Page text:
While modern players have Qwirkle as a good alternative that levels the playing field with color/shape combos instead, those of us who just love words still yearn for the opportunity to build them from a jumble of letters. With the Paperback app, I can indulge this passion with the AI player when no one else is available. Furthermore, the game has helpful setting options to allow players to adjust the length of their games. I’ve often opined that some mobile app games are simply too long because I have other things to do (the opposite of how I feel when I’m at a table with excellent people). I welcome Paperback giving the player control over the length of their experience.

Furthermore, Paperback rides on the Loom Game Engine and it works really well. Animation and game speed are all excellent. Fowers isn’t just a brilliant board game designer – he has a background in technology so I’d expect nothing different from his apps.

What I Didn’t Like

A prompt update eliminated one of my pet peeves – confirmation windows – ugh! Just because that was considered good coding in CS classes, it’s a nightmare by modern UX standards…okay, rant over. However, Paperback still makes me listen to its theme music instead of letting me bring in my own playlist. As a passionate music-lover who carefully curates what goes into my ears, this is a problem. The theme music is pleasant and appropriate but it isn’t going to make me not want Hope Sandoval of Mazzy Star to serenade me while I play my word nerd games. That sultry voice just gets the little gray cells going. Full rules are now available, too – not just a video link. Some of us still read, including those who want a Paperback app! I feel sure Tim is addressing those issues in future releases.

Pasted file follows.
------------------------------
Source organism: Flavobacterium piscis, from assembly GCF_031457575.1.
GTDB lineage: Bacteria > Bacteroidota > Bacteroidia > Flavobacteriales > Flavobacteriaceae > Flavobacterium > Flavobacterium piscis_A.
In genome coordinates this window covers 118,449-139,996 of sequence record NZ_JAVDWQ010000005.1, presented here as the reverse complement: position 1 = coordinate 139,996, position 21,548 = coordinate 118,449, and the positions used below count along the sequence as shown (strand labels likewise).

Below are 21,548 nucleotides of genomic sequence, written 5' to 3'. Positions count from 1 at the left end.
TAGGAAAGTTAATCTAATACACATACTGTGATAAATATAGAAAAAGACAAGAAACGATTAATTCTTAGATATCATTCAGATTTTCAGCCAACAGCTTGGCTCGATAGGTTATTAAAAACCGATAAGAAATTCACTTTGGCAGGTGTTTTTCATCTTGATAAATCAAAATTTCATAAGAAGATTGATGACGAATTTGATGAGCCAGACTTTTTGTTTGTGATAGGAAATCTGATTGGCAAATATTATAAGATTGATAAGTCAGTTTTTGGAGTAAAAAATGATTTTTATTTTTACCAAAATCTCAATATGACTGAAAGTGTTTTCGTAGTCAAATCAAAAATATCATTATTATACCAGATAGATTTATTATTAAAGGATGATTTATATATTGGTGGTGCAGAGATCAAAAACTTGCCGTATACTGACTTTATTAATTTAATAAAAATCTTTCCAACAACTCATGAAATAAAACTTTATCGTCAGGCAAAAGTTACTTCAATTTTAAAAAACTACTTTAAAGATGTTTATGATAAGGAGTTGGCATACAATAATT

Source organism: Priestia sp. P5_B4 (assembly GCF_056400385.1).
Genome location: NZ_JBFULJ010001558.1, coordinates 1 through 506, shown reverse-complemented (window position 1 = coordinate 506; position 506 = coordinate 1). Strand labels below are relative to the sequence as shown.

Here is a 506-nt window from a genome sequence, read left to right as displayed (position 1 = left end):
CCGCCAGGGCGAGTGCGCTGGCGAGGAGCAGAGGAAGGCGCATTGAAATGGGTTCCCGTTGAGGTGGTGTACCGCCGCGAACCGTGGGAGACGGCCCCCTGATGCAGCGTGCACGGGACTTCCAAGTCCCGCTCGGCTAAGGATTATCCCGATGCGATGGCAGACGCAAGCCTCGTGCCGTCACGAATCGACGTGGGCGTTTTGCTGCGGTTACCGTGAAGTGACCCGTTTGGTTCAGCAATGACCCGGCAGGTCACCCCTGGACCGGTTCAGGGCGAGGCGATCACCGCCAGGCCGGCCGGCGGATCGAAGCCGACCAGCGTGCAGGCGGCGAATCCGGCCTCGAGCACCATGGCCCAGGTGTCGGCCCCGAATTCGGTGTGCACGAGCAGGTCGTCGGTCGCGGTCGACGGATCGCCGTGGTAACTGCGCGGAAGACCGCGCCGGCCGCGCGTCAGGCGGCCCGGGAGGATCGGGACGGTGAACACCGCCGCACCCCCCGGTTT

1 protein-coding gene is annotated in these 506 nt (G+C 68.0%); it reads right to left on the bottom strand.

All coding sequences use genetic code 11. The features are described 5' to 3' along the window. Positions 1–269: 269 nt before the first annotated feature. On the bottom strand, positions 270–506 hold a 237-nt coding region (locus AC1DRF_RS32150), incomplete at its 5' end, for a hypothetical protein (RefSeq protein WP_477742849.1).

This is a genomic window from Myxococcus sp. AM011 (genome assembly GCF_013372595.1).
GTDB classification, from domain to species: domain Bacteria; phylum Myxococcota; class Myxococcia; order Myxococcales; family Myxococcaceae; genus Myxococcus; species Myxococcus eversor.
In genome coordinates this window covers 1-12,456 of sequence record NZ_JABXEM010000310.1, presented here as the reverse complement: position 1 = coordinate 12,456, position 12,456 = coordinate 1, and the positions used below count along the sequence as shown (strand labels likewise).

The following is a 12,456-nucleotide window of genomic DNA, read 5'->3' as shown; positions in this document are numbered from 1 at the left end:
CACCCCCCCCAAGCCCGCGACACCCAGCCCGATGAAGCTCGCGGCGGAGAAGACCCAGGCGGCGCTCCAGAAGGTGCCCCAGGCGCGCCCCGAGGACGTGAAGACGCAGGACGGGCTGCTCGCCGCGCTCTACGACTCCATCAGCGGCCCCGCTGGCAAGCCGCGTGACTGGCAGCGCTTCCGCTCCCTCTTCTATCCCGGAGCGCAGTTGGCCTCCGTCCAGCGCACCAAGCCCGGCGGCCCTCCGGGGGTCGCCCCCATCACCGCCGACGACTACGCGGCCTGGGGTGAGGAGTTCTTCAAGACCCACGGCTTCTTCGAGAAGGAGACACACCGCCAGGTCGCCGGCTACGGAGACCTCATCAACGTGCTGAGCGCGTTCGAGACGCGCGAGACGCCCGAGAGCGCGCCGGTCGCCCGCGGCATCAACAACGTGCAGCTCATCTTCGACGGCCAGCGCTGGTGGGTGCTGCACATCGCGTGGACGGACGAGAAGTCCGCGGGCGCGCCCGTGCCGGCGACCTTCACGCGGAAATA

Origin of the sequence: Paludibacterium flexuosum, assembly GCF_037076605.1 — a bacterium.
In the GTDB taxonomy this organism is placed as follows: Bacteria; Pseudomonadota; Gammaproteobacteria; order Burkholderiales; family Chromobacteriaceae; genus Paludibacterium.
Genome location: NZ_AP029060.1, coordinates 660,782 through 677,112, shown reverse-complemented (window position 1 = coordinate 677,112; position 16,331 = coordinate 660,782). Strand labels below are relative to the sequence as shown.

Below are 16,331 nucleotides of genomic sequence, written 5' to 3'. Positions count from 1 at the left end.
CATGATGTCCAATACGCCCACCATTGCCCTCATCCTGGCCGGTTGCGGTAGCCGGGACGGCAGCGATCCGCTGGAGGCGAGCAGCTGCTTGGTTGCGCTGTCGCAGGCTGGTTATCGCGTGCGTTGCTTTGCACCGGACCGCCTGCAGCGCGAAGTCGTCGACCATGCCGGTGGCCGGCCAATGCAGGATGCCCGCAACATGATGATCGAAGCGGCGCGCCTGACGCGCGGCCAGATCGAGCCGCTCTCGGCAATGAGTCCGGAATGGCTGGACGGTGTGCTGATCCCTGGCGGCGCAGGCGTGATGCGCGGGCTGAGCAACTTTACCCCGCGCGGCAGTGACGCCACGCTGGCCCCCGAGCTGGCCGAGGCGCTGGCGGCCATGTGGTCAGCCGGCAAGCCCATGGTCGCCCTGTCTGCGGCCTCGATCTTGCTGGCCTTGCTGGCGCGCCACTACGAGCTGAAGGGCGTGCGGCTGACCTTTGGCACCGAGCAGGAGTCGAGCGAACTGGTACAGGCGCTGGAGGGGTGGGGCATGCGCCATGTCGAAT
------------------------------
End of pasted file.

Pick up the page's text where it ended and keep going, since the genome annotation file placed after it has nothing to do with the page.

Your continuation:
The Final Word on Paperback for iOS

Paperback is a well-implemented version of a game that is ideally suited for the mobile device play. I love it and certainly recommend you give is a download. I’m sure it is available for Android somewhere, wherever those things happen.

GET PAPERBACK ON IOS NOW

Boardgame Babylon Rating for Paperback for iOS

BIN (Buy It Now) PIN (P)lay It Now TIF (Try It First) NMT (Not My Thing)

Disclosure: An app code was provided for review by the publisher.